Hose for CO2 tank to regulator

Discussion in 'General Brewing Discussions' started by Brewer #334545, Jan 22, 2021.

  1. Brewer #334545

    Brewer #334545 New Member

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    Hey guys,
    I bought a taprite dual pressure regulator and my kegerator and can’t fit my 10 lb tank on the inside with 2 kegs in there.
    I was wondering the best way about getting a hose to have my regulator on the inside and tank on the outside.
    My kegerator only has one hole out the back and I really don’t want to drill one into it.
    I read that CO2 tanks take a CGA 320 connector, but I can’t seem to find a braided steel hose with those m/F connectors.
    I also see my regulator input looks to be 3/8” but the back says left handed and looks to be brass, don’t want to damage it.

    -Will
     
  2. Mark Farrall

    Mark Farrall Well-Known Member

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    You can't fit two hoses through your hole? That'd be my preference, as you'll need to handle some pretty high pressures between the cylinder and the compressor (probably higher than tubing will cope).

    What brand is your kegerator? Some have fairly predictable locations so you can drill through safely. If not, there's a few hints out there on finding where to drill. This one helps you find the compressor tubing:

     
  3. Bubba Wade

    Bubba Wade Well-Known Member

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    Note that the pressure between the tank and the regulator is 500-700 psig, so you need a pretty stout hose.

    I would be inclined to add the 2nd hole. The manufacturer should be able to tell you where to drill the extra hole.
     
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  4. thunderwagn

    thunderwagn Well-Known Member

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    Honestly, I don't think I've ever seen a regulator in a separate location on a homebrew level. I'll be most interested to see how this plays out. I would however much rather have my regulator outside my keezer if possible. I've just been to lazy to drill the extra holes to move it out.
     
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  5. Craigerrr

    Craigerrr Well-Known Member

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    I think that will be extremely unsafe, there is a reason that the regulator is on the tank.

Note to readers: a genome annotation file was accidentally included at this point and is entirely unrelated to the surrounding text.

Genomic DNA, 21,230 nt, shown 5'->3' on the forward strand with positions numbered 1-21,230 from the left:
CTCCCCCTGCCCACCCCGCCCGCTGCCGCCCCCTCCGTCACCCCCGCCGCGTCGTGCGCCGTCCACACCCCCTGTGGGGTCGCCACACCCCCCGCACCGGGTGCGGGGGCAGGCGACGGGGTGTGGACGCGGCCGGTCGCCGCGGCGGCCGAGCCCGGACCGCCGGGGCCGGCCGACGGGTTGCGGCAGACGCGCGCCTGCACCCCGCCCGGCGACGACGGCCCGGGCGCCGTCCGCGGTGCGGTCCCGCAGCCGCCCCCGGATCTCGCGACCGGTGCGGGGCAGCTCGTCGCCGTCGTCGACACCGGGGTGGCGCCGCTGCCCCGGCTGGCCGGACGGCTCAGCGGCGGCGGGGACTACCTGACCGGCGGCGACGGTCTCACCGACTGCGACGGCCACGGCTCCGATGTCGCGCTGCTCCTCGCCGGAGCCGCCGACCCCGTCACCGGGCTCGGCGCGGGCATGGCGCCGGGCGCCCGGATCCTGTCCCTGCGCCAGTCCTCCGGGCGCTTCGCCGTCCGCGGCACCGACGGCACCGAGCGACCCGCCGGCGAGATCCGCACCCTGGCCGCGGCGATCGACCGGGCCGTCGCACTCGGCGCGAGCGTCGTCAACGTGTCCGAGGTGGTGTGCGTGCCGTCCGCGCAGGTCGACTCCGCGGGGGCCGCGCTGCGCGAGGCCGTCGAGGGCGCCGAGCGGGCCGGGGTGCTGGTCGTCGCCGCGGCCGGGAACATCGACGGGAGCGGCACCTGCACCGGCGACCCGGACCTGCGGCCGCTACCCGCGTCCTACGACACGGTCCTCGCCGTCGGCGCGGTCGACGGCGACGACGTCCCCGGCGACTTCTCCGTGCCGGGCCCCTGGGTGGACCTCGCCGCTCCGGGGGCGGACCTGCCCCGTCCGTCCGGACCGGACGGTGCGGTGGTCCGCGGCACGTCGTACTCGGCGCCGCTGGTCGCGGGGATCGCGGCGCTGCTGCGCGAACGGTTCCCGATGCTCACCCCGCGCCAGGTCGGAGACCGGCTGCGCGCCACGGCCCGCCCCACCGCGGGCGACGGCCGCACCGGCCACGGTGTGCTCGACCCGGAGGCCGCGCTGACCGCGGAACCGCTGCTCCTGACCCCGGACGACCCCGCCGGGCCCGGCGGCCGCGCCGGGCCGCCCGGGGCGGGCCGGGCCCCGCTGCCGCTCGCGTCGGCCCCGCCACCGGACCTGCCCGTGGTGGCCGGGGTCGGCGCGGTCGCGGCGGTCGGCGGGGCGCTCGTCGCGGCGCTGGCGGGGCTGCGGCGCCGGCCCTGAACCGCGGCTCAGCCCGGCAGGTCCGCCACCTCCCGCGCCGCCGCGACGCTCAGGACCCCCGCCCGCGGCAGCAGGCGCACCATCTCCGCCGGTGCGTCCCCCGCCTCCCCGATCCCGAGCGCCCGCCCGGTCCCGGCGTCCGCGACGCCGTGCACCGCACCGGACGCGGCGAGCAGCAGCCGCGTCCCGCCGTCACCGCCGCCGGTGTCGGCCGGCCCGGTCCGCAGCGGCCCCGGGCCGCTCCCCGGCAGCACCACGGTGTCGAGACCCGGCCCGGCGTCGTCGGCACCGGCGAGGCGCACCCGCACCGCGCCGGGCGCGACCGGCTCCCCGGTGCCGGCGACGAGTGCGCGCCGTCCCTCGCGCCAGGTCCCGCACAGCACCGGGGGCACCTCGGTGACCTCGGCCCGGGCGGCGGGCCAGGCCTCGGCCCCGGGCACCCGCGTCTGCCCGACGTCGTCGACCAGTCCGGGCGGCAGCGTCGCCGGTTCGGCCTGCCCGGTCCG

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  6. BOB357

    BOB357 Well-Known Member

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    Just drill another hole.
     
  7. Donoroto

    Donoroto Well-Known Member

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    Yeah, 700 PSI is nontrivial
     
  8. ttsalo

    ttsalo New Member

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    The pressure is not super high (for reference, SCUBA tank fill hoses are typically rated to 5000 psi) but it's definitely not something you can assemble at home from parts, it needs to be professionally made to be safe. You'd need to find a shop making high pressure gas or hydraulic lines to make it for you, unless you can find a reseller who has the specific combination you need on shelf.
     
  9. Brewer #334545

    Brewer #334545 New Member

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    yeah standard HP Steel braided hose from hardware stores can handle these pressure quite easily I am struggling finding connectors.
     
  10. 56 Firedome

    56 Firedome Active Member

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    Well, my 1st question would be, "Why do you want to put the Regulator inside the kegerator?" Put the tank outside with the Regulator & run the hose from the Regulator to the Keg.
    I have always been puzzled why people put the CO2 tank inside the cooler. If you use Propane outdoors you are familiar with the effect of low temperatures on compresed gas. Besides, the tank uses up room that should have a keg sitting on it. Mine hangs on the wall outside the fridge at room temperature & full pressure. I used a Fire Extinguisher bracket to hold the tank.